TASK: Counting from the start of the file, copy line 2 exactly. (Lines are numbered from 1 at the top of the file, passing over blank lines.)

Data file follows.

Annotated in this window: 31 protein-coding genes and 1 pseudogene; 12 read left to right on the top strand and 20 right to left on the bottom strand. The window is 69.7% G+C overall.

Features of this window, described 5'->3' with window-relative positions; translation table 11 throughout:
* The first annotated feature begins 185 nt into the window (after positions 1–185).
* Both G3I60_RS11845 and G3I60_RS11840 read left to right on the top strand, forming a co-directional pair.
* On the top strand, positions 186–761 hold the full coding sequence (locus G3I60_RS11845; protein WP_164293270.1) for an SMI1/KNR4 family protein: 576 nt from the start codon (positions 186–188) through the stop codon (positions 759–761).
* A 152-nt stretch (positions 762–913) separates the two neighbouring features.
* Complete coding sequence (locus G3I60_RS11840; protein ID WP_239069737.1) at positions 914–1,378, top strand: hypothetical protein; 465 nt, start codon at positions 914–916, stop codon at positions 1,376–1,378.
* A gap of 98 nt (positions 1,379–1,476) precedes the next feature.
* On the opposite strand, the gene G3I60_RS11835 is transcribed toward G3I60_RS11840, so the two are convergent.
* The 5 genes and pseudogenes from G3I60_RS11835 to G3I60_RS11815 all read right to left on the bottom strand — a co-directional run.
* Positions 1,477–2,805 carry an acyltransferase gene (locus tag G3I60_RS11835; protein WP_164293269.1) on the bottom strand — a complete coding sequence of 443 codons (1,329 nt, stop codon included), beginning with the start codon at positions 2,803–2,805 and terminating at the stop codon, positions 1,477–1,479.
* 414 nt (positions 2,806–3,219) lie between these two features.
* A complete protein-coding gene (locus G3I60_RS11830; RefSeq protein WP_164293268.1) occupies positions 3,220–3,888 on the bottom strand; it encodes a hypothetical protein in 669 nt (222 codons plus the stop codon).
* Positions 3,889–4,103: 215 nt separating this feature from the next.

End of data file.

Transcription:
Features of this window, described 5'->3' with window-relative positions; translation table 11 throughout: